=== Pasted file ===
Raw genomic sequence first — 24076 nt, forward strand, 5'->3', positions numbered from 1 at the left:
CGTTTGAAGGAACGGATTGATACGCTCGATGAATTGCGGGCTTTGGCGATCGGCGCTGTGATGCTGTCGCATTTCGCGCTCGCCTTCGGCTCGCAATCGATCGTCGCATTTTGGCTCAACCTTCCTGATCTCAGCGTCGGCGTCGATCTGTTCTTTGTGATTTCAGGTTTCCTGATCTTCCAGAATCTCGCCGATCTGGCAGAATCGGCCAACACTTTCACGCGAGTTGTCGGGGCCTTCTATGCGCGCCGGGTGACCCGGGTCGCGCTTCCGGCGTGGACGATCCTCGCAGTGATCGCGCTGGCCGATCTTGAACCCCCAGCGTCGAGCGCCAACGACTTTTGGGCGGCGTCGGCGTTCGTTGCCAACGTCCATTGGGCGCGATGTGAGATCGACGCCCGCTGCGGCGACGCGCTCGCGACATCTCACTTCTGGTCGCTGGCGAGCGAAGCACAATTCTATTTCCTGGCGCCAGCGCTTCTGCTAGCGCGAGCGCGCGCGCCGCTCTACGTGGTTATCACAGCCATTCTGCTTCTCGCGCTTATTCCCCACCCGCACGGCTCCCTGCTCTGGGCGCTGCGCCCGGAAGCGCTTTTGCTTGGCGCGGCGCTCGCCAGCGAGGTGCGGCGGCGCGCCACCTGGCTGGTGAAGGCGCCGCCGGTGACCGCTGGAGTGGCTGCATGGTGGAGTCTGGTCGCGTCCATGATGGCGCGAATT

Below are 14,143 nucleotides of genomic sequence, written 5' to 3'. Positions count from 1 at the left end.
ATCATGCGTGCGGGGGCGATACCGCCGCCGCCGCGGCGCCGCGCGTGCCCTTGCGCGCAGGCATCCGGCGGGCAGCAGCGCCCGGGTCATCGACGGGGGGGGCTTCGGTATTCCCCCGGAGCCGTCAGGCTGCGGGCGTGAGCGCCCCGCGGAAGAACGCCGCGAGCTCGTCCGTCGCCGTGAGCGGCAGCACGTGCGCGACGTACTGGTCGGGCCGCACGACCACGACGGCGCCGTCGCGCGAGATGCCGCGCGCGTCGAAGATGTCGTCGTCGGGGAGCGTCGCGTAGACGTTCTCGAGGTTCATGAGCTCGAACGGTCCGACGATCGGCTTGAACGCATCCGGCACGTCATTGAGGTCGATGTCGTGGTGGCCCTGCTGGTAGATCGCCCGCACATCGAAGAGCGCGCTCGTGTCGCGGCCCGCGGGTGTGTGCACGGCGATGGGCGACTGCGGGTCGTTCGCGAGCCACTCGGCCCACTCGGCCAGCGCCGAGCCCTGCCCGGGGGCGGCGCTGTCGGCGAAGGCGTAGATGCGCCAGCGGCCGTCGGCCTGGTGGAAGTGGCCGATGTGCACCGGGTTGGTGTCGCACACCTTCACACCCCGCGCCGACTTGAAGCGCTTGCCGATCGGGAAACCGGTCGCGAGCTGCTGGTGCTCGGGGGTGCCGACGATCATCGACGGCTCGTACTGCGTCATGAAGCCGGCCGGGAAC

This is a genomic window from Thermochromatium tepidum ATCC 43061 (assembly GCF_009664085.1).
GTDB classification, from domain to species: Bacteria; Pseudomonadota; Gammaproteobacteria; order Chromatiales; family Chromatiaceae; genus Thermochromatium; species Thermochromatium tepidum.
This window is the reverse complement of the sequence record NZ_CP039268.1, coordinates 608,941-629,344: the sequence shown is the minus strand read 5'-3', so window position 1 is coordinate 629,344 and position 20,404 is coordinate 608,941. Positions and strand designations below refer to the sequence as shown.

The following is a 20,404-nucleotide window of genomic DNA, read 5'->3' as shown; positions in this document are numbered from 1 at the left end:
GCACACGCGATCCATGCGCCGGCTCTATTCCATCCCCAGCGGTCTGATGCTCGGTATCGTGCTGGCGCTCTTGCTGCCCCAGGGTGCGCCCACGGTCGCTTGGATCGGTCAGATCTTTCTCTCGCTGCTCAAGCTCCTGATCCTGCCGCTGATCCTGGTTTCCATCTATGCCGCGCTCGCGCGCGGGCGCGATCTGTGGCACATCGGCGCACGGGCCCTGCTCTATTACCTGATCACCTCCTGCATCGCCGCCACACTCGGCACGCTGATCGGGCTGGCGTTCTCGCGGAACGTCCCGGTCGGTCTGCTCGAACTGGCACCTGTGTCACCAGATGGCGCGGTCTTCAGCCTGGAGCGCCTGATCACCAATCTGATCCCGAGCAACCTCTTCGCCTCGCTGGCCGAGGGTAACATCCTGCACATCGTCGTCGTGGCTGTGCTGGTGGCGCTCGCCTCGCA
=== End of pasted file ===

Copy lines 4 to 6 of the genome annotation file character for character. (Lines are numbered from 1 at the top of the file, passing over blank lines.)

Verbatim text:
ATCATGCGTGCGGGGGCGATACCGCCGCCGCCGCGGCGCCGCGCGTGCCCTTGCGCGCAGGCATCCGGCGGGCAGCAGCGCCCGGGTCATCGACGGGGGGGGCTTCGGTATTCCCCCGGAGCCGTCAGGCTGCGGGCGTGAGCGCCCCGCGGAAGAACGCCGCGAGCTCGTCCGTCGCCGTGAGCGGCAGCACGTGCGCGACGTACTGGTCGGGCCGCACGACCACGACGGCGCCGTCGCGCGAGATGCCGCGCGCGTCGAAGATGTCGTCGTCGGGGAGCGTCGCGTAGACGTTCTCGAGGTTCATGAGCTCGAACGGTCCGACGATCGGCTTGAACGCATCCGGCACGTCATTGAGGTCGATGTCGTGGTGGCCCTGCTGGTAGATCGCCCGCACATCGAAGAGCGCGCTCGTGTCGCGGCCCGCGGGTGTGTGCACGGCGATGGGCGACTGCGGGTCGTTCGCGAGCCACTCGGCCCACTCGGCCAGCGCCGAGCCCTGCCCGGGGGCGGCGCTGTCGGCGAAGGCGTAGATGCGCCAGCGGCCGTCGGCCTGGTGGAAGTGGCCGATGTGCACCGGGTTGGTGTCGCACACCTTCACACCCCGCGCCGACTTGAAGCGCTTGCCGATCGGGAAACCGGTCGCGAGCTGCTGGTGCTCGGGGGTGCCGACGATCATCGACGGCTCGTACTGCGTCATGAAGCCGGCCGGGAAC

This is a genomic window from Thermochromatium tepidum ATCC 43061 (assembly GCF_009664085.1).
GTDB classification, from domain to species: Bacteria; Pseudomonadota; Gammaproteobacteria; order Chromatiales; family Chromatiaceae; genus Thermochromatium; species Thermochromatium tepidum.